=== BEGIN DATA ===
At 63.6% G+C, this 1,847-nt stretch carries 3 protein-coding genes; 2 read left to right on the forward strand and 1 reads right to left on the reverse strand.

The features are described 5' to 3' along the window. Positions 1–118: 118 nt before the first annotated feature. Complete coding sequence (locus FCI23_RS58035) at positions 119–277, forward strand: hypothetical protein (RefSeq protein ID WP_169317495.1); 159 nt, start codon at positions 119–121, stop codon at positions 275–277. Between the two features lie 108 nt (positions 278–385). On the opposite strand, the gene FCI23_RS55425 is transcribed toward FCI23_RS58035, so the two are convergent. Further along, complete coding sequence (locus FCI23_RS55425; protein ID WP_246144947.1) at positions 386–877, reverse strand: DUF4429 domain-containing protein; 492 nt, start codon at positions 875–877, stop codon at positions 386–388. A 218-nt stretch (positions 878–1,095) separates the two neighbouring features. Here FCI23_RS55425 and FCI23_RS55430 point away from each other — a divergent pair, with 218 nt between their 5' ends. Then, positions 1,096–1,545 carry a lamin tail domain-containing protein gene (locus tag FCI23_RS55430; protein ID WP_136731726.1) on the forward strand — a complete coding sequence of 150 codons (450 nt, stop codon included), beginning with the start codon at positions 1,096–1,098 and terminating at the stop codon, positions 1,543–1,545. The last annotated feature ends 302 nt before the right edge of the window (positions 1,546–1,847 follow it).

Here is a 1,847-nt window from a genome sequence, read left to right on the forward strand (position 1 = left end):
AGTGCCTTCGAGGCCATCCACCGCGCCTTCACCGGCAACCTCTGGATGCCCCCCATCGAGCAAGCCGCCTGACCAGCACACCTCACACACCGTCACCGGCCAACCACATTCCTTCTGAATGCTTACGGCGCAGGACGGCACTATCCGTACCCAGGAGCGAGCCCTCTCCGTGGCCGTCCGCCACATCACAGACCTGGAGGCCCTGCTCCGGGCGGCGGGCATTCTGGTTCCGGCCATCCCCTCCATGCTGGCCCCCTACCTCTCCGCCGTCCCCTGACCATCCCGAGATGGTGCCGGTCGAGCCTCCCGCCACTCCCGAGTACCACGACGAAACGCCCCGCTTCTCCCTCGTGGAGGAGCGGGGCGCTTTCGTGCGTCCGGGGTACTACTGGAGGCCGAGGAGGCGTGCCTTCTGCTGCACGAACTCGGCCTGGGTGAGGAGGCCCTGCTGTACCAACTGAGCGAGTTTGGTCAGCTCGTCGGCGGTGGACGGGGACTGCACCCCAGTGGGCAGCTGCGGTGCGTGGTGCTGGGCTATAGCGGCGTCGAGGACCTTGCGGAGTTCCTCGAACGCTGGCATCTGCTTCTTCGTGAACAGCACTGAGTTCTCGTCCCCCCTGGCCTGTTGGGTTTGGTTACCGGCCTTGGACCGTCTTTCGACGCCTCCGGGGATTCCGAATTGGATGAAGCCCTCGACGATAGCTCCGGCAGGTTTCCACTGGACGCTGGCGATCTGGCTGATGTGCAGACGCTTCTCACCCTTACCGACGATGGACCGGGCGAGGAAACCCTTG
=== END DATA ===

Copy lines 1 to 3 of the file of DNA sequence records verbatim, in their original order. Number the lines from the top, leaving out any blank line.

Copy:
At 63.6% G+C, this 1,847-nt stretch carries 3 protein-coding genes; 2 read left to right on the forward strand and 1 reads right to left on the reverse strand.

The features are described 5' to 3' along the window. Positions 1–118: 118 nt before the first annotated feature. Complete coding sequence (locus FCI23_RS58035) at positions 119–277, forward strand: hypothetical protein (RefSeq protein ID WP_169317495.1); 159 nt, start codon at positions 119–121, stop codon at positions 275–277. Between the two features lie 108 nt (positions 278–385). On the opposite strand, the gene FCI23_RS55425 is transcribed toward FCI23_RS58035, so the two are convergent. Further along, complete coding sequence (locus FCI23_RS55425; protein ID WP_246144947.1) at positions 386–877, reverse strand: DUF4429 domain-containing protein; 492 nt, start codon at positions 875–877, stop codon at positions 386–388. A 218-nt stretch (positions 878–1,095) separates the two neighbouring features. Here FCI23_RS55425 and FCI23_RS55430 point away from each other — a divergent pair, with 218 nt between their 5' ends. Then, positions 1,096–1,545 carry a lamin tail domain-containing protein gene (locus tag FCI23_RS55430; protein ID WP_136731726.1) on the forward strand — a complete coding sequence of 150 codons (450 nt, stop codon included), beginning with the start codon at positions 1,096–1,098 and terminating at the stop codon, positions 1,543–1,545. The last annotated feature ends 302 nt before the right edge of the window (positions 1,546–1,847 follow it).

Here is a 1,847-nt window from a genome sequence, read left to right on the forward strand (position 1 = left end):